Margaret Schindel (author) from Massachusetts on February 11, 2013:

@knitstricken: Thanks for that lovely compliment!

LouisaDembul on February 09, 2013:

You have really presented high tea and low tea and everything tea in a really nice way. It's been a long time since I made lemon curd, you reminded me of this delightful spread!

knitstricken on February 09, 2013:

Lovely, lovely, lovely lens. You've set a lenscrafting example for me to which I shall aspire.

Margaret Schindel (author) from Massachusetts on February 06, 2013:

@BrianRS: Thanks very much for the lovely compliment, Brian!

Brian Stephens from France on February 06, 2013:

I was drawn to the typically British traditions of this lens and have to say you have done a great job explaining all the differences.

Margaret Schindel (author) from Massachusetts on February 05, 2013:

@SusanRDavis: Many thanks, Susan, for your return visit, "Like", blessing, and wonderful comment! I really appreciate it. )

Susan R. Davis from Vancouver on February 05, 2013:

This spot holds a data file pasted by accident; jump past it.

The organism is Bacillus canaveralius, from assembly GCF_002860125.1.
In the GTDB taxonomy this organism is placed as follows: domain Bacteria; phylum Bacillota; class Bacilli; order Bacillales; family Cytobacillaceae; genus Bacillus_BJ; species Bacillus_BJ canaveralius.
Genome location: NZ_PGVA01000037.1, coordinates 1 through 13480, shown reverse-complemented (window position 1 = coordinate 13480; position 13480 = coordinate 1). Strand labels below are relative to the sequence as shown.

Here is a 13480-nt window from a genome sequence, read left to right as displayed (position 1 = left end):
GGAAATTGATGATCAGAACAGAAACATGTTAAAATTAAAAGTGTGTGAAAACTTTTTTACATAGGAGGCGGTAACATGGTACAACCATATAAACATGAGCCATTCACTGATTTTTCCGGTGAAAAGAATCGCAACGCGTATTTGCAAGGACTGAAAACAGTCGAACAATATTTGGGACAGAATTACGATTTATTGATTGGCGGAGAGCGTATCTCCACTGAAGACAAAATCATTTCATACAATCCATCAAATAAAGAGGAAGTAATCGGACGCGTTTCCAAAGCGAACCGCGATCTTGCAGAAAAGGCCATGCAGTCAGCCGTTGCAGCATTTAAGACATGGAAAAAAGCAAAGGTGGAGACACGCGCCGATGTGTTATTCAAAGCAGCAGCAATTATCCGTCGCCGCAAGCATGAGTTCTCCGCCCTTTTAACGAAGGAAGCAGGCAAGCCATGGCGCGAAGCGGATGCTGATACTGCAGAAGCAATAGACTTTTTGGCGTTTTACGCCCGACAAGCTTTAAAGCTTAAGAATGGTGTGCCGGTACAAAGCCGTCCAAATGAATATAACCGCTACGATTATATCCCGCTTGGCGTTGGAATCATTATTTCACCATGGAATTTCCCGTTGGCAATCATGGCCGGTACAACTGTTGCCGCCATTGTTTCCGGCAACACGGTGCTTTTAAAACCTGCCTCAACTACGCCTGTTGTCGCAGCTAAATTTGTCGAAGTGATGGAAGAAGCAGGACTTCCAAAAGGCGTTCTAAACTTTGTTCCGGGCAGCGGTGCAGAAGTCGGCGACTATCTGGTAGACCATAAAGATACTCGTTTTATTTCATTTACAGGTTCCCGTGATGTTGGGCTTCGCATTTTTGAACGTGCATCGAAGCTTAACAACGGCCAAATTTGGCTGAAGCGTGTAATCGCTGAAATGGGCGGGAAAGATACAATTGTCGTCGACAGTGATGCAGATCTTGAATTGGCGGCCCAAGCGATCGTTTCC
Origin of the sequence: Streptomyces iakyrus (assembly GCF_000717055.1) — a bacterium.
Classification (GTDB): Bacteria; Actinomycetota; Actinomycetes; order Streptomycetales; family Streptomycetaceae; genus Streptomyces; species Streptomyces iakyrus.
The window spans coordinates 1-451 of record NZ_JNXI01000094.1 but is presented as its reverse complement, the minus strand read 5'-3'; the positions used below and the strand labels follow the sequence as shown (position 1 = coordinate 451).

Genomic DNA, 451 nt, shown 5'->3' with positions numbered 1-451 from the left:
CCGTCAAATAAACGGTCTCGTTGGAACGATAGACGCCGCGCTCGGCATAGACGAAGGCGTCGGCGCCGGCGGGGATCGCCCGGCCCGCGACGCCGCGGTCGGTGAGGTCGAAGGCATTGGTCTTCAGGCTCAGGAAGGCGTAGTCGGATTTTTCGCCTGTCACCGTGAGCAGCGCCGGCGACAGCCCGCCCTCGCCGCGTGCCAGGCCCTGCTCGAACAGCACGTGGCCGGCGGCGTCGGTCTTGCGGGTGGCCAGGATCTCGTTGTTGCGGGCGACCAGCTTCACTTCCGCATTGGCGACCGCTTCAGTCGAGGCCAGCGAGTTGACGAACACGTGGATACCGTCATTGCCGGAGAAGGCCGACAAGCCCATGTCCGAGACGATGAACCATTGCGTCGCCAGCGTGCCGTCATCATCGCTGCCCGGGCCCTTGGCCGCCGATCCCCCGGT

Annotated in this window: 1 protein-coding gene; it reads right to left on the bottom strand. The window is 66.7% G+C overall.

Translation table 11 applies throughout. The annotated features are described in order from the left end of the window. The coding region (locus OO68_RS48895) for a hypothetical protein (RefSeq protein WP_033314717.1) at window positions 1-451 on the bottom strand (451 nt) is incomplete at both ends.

I loved this lens the first time through, but now I'm back again to read and add not just my Like, but also to say *blessed*

Margaret Schindel (author) from Massachusetts on February 04, 2013:

@KobayashiFiction: You're most welcome! I'm delighted to hear that my lens has inspired you to serve a proper tea for your Downton Abbey party. I'm sure your guests will love it! :)

KobayashiFiction on February 04, 2013:

Oh, my goodness! Very beautiful and informative Lens! I have been dying to host a Downton Abbey theme party--and thanks to your MANY suggestions, I feel inspired to serve a proper tea instead of a predictable dinner! Thank you for sharing!

Margaret Schindel (author) from Massachusetts on February 02, 2013:

@dellgirl: Thank you so much for your kind support and angel blessing. Much appreciated!

dellgirl on February 02, 2013:

Congratulations on getting the Purple Star for this great afternoon high tea lens. ~Blessed~

Margaret Schindel (author) from Massachusetts on February 02, 2013: